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Singley claims mental illness in double-slaying case

April 03, 2000|By DON AINES

CHAMBERSBURG, Pa. - The defense for Michael Brandon Singley will argue he is mentally ill if the Chambersburg man goes on trial in June on charges he killed two people and tried to kill two others.

"It is not an insanity defense," Franklin County Public Defender Robert J. Trambley said Monday, shortly after the notice of mental infirmity was filed with the Clerk of Courts Office. "An insanity defense absolves you of guilt because you do not understand the nature of your actions."

The notice could allow a jury to find Singley guilty but mentally ill, Trambley said. He would not speculate on what effect that could have in a capital murder case.

"If we go to trial the notice has to be filed so the commonwealth has an opportunity to interview our witnesses," said Trambley, Singley's co-counsel with attorney Michael J. Toms.

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Singley, 23, of 1126 E. Brandon Drive, is charged with raping and stabbing to death Christine Rohrer, 23, at her Elder St. home on Nov. 3, 1998, according to court records. Chambersburg police also charged him with the shooting death of James Gilliam, 39, Rohrer's next door neighbor.

Rohrer's husband, Travis Rohrer, who is Singley's cousin, survived gunshot and stab wounds in the incident. Shots were fired at Gilliam's girlfriend, Deb L. Hock, but she was not struck, according to police.

Singley was taken into custody Nov. 4, 1998, and charged with two counts of criminal homicide, two counts of attempted homicide and one count each of criminal trespass and theft. Last September borough police charged him with raping Christine Rohrer.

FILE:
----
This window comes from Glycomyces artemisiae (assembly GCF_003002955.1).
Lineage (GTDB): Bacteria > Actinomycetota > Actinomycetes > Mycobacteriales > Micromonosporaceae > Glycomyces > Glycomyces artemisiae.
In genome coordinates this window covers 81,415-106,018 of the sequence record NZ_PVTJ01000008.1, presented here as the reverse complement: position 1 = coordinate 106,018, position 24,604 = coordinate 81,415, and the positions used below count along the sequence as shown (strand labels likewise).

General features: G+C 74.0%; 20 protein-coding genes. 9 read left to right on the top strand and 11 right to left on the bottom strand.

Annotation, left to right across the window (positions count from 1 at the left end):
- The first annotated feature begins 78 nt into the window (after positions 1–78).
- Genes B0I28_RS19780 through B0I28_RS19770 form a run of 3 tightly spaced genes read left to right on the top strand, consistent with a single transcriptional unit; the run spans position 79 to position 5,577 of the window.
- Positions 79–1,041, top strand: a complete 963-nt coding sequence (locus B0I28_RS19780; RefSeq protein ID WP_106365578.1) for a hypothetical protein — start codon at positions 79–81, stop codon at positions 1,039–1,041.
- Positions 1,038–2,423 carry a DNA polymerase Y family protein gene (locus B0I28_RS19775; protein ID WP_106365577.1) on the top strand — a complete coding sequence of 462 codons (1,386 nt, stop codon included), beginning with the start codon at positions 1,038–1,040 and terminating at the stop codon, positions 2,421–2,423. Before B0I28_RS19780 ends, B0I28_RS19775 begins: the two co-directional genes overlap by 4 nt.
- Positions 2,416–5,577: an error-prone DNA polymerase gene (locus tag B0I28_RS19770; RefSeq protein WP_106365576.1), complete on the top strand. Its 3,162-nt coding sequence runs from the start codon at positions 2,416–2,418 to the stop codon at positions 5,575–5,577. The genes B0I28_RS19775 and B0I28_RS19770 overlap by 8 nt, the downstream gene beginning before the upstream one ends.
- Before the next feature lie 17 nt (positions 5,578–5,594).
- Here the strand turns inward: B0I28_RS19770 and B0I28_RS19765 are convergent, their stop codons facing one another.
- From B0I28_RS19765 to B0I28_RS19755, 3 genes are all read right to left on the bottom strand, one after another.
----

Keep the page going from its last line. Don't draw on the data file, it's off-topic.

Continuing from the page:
The notice listed eight witnesses the defense could call if the case goes to trial, including five psychiatrists and psychologists, Singley's parents and a former girlfriend.

The list includes Dr. William G. Prescott of Brook Lane Health Services in Hagerstown and Dr. Edward J. Yelinek of Waynesboro, Pa. "Dr. Prescott treated him at one point and Dr. Yelinek treated him at one point" before the incident, Trambley said.

Trambley would not discuss what kind of treatment Singley had undergone or the nature of his mental illness. "We received a report from Dr. (Neil) Blumberg on which we based the filing of this notice," Trambley said.

Blumberg is the main defense psychiatrist, according to Trambley. Last year he issued a report determining that Singley was competent to stand trial.

Also on the list of witnesses is Dr. Richard Tenser of Hershey, Pa., who performed MRI and electroencephalogram tests on Singley, and Dr. Lawrence Donner, of Pikesville, Md., who did a psychological evaluation, Trambley said.

Trambley said Benjamin and Diane Singley could be called as witnesses to testify as to the mental health of their son. The witness list also included the name of a former girlfriend, who could not be reached for comment Monday.

District Attorney John F. Nelson last year filed a notice of aggravating circumstances, a necessary step in seeking the death penalty. Nelson could not be reached for comment Monday.

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